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How do Tait Intrinsically-safe portable radios work?

In an increasingly safety-conscious environment, operators must protect their workers from the risk of explosion, where there is a known risk of their equipment becoming an ignition source.

Strictly regulated and enforced, IS applies wherever volatile or flammable substances, such as fuel, gas, or flammable dusts are present. With their potential to generate heat or sparking, hand-held radios use a number of methods to meet safety standards.

An Intrinsically safe portable radio designed to the standard can provide all the features and performance of a non-IS model. It will also have a number of enhancements and methods of protection to prevent explosions. These include:

  • Full encapsulation of battery circuitry to prevent electrolyte ingress in the unlikely event of a cell rupture,
  • use of anti-static material for the battery case,
  • stored energy limitation in the radio circuit,
  • prevention of internal sparking or overheating,
  • component and conductor spacing to prevent short circuit caused by dust or atmospheric contamination. The IEC 60079-11 standard covers both the radio and battery and, if the battery is to be removable in a hazardous environment, it must be completely intrinsically safe in its own right. Not every radio brand has this degree of battery protection – check with your supplier.

Here’s how Intrinsically Safe protection is achieved

Battery protection
At the heart of the battery is a Lithium-Ion cell pack, with thermal cut-outs, and a cell condition monitor to prevent it being overcharged, or discharged too much. An IS charge contact isolator ensures that no energy can appear at the exposed charge contacts in normal use. Supply is fed to the radio via an IS current limiter and IS surge clamp. This will prevent arcing, should the battery terminal be shorted or the battery disconnected from the radio while it is in operation.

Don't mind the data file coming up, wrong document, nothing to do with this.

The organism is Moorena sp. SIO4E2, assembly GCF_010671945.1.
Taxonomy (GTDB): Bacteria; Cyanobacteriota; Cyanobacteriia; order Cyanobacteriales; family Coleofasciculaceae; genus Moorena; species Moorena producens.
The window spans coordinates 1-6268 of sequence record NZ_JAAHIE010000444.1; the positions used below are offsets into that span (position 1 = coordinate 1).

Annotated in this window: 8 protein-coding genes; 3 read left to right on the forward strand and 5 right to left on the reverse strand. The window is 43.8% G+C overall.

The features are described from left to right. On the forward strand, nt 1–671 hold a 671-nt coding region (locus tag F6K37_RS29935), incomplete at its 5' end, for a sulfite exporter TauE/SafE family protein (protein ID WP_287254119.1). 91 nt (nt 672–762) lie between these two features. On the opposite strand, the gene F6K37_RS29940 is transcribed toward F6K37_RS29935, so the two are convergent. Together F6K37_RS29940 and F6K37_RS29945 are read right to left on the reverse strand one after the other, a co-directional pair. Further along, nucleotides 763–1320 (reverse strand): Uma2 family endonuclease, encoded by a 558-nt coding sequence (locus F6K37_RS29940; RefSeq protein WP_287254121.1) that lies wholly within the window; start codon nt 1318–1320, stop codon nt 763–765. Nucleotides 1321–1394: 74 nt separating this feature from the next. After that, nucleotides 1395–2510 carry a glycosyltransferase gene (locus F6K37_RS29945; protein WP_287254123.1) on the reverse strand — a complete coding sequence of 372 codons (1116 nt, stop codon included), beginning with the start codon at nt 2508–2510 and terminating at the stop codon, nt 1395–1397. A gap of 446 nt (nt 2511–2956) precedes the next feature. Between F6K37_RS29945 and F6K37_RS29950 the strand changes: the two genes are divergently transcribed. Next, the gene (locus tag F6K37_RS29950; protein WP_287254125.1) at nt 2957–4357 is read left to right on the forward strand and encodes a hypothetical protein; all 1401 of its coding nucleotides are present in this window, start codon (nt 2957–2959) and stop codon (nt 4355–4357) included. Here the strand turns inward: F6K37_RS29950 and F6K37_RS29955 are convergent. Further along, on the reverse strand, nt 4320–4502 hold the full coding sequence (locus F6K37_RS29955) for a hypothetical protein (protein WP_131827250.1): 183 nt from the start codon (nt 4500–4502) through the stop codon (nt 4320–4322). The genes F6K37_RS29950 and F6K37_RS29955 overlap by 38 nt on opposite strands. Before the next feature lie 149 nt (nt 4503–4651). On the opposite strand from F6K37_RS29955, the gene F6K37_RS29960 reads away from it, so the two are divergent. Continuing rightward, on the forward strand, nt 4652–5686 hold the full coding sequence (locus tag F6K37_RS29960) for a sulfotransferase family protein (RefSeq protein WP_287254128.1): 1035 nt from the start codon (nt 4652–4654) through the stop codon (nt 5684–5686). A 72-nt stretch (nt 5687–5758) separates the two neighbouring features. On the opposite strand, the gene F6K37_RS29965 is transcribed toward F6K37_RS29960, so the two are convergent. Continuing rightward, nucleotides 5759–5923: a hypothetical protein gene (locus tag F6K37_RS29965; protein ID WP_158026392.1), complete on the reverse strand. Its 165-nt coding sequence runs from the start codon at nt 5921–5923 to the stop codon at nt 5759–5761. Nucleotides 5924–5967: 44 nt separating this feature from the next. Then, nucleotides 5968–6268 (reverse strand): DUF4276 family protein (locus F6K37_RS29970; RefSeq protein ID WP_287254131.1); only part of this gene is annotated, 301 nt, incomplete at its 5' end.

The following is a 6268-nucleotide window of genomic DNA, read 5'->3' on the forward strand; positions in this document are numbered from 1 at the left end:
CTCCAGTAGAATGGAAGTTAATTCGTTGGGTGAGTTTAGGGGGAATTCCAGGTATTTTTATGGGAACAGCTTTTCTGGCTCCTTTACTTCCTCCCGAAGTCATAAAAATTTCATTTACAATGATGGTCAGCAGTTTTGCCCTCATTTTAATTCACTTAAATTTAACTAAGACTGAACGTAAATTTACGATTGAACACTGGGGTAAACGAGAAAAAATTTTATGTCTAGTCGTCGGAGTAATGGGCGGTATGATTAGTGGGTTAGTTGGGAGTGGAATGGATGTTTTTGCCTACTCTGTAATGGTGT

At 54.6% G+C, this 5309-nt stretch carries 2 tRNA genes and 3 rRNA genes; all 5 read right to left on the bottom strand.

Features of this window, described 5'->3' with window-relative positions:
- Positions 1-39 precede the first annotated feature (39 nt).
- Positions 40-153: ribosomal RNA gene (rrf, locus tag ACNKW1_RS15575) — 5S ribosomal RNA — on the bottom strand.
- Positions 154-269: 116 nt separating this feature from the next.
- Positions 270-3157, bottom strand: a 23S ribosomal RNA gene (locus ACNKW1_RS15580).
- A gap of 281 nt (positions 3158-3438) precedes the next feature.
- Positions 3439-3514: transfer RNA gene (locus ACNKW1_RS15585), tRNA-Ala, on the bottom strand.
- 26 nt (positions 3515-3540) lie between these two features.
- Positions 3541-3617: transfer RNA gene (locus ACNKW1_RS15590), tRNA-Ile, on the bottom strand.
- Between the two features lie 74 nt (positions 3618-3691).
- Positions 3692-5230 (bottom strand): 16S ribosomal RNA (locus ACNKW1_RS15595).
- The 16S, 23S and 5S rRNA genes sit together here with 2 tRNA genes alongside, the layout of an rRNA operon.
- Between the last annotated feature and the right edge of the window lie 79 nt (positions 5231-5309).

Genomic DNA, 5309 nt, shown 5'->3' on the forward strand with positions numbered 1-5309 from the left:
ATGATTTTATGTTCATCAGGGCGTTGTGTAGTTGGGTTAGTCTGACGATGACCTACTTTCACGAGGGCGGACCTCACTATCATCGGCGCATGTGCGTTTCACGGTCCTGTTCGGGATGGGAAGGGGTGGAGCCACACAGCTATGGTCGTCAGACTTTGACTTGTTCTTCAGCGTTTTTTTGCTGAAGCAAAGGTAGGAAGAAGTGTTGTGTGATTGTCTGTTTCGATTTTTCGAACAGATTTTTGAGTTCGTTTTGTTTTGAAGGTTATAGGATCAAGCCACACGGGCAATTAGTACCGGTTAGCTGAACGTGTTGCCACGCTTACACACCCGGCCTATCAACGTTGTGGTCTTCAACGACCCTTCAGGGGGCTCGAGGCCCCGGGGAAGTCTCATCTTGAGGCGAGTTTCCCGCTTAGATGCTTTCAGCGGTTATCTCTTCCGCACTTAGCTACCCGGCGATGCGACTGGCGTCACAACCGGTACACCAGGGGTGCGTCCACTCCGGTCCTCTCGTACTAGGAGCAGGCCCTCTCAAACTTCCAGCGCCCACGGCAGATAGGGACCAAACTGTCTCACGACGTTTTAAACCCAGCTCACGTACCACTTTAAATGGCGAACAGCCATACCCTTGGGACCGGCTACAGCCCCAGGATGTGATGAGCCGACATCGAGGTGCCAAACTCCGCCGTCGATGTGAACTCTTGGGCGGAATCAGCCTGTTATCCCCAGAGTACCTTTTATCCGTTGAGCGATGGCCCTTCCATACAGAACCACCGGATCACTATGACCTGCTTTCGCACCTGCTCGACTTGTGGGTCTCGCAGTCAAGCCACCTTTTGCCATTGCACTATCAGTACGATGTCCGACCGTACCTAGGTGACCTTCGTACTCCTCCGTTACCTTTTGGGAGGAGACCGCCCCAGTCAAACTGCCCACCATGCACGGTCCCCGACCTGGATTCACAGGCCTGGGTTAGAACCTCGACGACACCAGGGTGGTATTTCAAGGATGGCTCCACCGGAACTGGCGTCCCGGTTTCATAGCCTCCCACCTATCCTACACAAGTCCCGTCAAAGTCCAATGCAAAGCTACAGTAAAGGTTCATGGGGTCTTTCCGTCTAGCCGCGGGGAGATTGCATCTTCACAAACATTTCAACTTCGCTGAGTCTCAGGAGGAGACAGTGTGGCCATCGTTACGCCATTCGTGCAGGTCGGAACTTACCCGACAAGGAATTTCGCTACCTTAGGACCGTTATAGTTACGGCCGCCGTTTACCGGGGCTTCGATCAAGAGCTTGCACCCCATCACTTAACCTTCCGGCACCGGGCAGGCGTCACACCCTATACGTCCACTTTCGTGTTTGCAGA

All IS circuit blocks are multiple-redundant, and the entire circuit is encapsulated, to exclude atmospheric contamination and electrolyte ingress, should a cell leak.

Radio protection

The radio power input also has an IS surge clamp. An IS power limiter divides power between the high-current transmitter power amplifier and an IS step-down voltage regulator that supplies the rest of the radio. All IS blocks are multiply-redundant.

The transmit power limiter ensures that the transmitted RF power cannot exceed the value specified in the standard for the particular rated Gas Group. The RF output is via an IS transmit/receive switch with redundancy to protect the receiver in the event of switch failure.

The IS step-down voltage regulator has two main outputs. The first is for the processor and receiver and, because it is limited to very low power, the complex circuits it supplies use standard printed circuit rules without the risk of hot-spots. The second regulator output is limited in current to a level appropriate to the audio amplifier and loudspeaker requirements. This limiter also has redundancy and the audio amplifier is strictly rated to ensure that speaker power is within the limit for the rated Gas Group.